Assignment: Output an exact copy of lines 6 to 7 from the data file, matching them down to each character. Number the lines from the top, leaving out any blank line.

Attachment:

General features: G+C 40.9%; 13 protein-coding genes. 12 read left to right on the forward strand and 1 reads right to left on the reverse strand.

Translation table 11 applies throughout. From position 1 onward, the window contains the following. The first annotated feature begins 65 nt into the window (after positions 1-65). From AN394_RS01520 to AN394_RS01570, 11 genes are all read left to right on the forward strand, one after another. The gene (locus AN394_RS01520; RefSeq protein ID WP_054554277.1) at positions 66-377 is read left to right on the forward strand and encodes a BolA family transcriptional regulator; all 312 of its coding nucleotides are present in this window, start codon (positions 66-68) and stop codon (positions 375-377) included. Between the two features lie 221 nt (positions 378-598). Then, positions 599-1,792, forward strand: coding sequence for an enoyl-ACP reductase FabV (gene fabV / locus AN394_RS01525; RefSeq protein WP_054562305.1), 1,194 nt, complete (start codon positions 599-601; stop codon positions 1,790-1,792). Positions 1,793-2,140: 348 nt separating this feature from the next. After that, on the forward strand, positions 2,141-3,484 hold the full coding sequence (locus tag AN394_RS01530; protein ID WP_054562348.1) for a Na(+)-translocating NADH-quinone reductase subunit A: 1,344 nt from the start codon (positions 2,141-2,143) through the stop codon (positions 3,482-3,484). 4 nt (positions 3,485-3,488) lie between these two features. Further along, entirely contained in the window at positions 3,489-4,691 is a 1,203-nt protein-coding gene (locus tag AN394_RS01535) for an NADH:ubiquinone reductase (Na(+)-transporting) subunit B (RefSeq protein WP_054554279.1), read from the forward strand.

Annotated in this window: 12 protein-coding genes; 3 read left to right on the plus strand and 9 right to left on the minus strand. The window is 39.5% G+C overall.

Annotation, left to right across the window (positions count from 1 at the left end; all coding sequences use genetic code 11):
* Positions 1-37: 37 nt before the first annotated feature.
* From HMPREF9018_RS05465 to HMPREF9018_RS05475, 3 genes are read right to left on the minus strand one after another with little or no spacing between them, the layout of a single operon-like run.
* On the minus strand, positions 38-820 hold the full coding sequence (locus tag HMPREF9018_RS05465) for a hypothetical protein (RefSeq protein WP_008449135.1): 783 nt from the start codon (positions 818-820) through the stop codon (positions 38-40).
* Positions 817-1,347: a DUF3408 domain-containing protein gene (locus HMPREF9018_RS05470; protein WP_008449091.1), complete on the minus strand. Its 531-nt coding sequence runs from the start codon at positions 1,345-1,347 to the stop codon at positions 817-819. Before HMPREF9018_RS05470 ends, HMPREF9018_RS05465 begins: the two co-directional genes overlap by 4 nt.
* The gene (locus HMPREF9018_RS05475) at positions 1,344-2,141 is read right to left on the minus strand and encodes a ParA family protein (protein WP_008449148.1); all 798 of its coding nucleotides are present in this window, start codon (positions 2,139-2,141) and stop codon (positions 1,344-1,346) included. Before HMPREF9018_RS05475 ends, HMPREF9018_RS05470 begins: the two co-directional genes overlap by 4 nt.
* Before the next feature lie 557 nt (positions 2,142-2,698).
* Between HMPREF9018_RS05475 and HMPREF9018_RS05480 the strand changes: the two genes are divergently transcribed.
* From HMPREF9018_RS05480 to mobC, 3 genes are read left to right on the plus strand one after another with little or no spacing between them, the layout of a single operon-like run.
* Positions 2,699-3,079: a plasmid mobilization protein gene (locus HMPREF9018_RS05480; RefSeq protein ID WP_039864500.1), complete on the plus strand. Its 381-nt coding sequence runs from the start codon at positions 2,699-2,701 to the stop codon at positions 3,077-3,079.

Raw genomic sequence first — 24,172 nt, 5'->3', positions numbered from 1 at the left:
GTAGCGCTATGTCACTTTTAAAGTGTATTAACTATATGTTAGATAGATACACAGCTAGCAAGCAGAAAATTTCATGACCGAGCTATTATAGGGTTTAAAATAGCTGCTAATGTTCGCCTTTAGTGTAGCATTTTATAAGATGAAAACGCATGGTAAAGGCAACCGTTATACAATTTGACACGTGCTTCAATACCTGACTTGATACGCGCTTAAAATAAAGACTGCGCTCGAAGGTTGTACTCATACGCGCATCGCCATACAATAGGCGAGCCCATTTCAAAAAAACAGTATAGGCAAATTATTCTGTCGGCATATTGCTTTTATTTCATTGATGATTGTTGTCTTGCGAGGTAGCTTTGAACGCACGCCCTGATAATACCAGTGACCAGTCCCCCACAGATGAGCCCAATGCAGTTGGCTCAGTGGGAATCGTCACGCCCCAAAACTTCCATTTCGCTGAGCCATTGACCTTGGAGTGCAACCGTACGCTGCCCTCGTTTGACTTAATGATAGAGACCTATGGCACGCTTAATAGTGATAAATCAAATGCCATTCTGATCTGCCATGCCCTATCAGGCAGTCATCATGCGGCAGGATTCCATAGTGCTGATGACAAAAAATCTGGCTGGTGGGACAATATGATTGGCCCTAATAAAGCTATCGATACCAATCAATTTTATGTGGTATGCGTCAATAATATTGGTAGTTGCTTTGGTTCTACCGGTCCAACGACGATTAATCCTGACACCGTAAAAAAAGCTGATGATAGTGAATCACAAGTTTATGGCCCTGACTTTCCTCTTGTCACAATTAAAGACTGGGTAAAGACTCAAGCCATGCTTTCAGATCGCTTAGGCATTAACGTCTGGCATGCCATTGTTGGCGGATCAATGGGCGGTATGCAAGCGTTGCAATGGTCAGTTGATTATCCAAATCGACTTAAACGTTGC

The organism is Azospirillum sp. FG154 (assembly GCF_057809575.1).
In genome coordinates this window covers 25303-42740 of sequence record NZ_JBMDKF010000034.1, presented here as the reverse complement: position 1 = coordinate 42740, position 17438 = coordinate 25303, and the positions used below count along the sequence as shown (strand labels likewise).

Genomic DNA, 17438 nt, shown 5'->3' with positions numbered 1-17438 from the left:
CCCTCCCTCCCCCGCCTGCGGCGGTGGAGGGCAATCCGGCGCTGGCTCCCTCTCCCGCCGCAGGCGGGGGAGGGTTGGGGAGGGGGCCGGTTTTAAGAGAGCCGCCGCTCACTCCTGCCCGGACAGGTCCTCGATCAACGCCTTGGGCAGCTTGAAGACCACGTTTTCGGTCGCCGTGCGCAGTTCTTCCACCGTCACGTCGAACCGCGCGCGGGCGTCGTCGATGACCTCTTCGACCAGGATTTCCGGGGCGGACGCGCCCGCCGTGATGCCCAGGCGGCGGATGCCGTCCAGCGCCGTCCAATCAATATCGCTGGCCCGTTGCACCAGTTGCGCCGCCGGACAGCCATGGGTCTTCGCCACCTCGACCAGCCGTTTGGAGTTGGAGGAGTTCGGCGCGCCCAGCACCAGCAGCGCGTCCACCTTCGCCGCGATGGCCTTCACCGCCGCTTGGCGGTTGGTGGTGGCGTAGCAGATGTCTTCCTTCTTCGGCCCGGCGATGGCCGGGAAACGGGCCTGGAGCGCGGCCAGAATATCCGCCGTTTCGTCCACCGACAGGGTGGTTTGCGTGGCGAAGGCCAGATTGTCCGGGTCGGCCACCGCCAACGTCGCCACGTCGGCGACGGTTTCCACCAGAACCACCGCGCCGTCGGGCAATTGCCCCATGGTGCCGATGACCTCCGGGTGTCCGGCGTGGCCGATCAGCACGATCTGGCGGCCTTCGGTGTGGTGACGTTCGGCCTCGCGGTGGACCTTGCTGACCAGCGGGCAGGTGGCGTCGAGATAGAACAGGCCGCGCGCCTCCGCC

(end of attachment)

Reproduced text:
* From HMPREF9018_RS05465 to HMPREF9018_RS05475, 3 genes are read right to left on the minus strand one after another with little or no spacing between them, the layout of a single operon-like run.
* On the minus strand, positions 38-820 hold the full coding sequence (locus tag HMPREF9018_RS05465) for a hypothetical protein (RefSeq protein WP_008449135.1): 783 nt from the start codon (positions 818-820) through the stop codon (positions 38-40).